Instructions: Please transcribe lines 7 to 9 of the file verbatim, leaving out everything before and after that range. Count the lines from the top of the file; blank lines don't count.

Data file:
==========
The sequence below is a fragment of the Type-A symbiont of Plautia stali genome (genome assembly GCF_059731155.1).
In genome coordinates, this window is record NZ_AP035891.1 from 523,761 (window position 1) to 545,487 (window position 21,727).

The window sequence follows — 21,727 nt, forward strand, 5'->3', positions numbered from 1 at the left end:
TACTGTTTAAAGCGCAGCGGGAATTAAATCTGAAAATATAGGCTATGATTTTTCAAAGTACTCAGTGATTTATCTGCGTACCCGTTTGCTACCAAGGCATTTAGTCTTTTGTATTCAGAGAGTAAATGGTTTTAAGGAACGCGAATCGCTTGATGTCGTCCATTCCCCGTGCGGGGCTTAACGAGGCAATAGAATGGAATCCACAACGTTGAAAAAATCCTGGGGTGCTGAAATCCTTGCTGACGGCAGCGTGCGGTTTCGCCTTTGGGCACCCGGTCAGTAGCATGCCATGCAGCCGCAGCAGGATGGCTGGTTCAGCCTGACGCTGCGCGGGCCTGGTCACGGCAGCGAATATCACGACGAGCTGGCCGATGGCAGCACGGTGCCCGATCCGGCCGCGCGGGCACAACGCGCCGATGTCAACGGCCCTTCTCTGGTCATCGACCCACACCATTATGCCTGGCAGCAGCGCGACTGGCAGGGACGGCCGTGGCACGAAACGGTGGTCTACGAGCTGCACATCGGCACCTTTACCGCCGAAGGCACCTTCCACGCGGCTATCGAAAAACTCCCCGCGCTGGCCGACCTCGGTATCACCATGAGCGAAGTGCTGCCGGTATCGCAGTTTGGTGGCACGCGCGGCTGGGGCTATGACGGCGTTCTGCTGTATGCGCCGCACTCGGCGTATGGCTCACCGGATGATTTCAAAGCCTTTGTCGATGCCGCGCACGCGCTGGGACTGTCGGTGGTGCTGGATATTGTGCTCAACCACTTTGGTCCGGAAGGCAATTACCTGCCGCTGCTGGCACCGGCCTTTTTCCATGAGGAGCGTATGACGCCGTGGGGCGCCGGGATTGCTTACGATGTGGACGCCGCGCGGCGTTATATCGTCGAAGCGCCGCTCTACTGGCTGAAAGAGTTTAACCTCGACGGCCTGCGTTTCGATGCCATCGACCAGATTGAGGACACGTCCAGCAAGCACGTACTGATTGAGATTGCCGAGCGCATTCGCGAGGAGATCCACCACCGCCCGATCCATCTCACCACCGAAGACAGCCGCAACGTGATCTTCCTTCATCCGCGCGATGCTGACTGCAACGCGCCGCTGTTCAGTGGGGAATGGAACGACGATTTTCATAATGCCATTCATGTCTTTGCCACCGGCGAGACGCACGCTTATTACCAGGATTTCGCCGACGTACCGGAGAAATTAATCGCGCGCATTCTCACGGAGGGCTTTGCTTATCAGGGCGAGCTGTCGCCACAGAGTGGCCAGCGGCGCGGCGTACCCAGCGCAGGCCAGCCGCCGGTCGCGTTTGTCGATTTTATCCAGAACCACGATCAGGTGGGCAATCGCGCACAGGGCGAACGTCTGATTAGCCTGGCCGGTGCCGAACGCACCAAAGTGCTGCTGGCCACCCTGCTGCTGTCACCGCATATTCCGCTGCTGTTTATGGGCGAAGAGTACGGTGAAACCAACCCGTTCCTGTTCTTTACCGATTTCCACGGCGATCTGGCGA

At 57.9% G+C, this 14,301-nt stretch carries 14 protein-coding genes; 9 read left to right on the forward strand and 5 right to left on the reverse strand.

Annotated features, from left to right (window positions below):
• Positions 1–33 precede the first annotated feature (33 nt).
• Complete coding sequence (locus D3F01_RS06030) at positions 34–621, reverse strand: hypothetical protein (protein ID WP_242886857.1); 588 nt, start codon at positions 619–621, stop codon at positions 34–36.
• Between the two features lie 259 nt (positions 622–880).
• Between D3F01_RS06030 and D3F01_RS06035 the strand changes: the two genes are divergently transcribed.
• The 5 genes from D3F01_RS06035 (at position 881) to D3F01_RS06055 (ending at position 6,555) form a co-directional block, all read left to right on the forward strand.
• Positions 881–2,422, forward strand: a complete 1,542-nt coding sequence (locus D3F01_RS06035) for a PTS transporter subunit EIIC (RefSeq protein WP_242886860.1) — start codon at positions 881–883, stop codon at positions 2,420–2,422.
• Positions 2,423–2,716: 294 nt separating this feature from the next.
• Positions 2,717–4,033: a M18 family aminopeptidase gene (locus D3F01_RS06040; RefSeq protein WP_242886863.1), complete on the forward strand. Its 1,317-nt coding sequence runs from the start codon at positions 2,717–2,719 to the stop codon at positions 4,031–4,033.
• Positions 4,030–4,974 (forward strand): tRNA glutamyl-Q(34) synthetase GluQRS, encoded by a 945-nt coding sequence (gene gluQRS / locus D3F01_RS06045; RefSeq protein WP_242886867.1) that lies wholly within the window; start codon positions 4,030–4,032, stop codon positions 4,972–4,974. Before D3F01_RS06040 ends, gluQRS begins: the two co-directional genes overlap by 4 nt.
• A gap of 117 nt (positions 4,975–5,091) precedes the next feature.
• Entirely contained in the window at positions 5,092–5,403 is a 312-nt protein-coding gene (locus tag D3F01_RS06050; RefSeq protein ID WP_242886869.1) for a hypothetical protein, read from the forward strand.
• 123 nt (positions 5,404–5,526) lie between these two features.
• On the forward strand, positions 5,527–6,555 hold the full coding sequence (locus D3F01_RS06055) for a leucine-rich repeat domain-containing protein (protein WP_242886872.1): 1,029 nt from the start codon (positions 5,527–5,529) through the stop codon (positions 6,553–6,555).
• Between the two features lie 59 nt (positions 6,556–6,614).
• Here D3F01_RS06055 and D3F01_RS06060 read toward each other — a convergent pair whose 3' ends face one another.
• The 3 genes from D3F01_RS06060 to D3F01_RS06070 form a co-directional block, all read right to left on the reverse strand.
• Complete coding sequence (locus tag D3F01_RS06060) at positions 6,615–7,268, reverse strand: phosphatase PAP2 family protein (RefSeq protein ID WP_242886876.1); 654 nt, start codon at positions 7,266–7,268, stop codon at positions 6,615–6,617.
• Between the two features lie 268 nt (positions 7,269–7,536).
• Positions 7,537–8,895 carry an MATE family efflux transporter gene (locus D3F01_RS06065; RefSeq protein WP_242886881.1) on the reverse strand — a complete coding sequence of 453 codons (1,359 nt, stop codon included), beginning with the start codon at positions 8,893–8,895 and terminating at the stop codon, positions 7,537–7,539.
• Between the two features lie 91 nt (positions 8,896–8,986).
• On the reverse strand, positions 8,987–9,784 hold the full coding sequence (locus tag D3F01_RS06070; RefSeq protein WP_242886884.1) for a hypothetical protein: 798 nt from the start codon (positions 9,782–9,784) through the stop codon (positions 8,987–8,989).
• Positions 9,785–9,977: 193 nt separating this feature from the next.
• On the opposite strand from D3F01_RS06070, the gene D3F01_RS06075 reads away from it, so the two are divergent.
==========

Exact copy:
• Positions 1–33 precede the first annotated feature (33 nt).
• Complete coding sequence (locus D3F01_RS06030) at positions 34–621, reverse strand: hypothetical protein (protein ID WP_242886857.1); 588 nt, start codon at positions 619–621, stop codon at positions 34–36.
• Between the two features lie 259 nt (positions 622–880).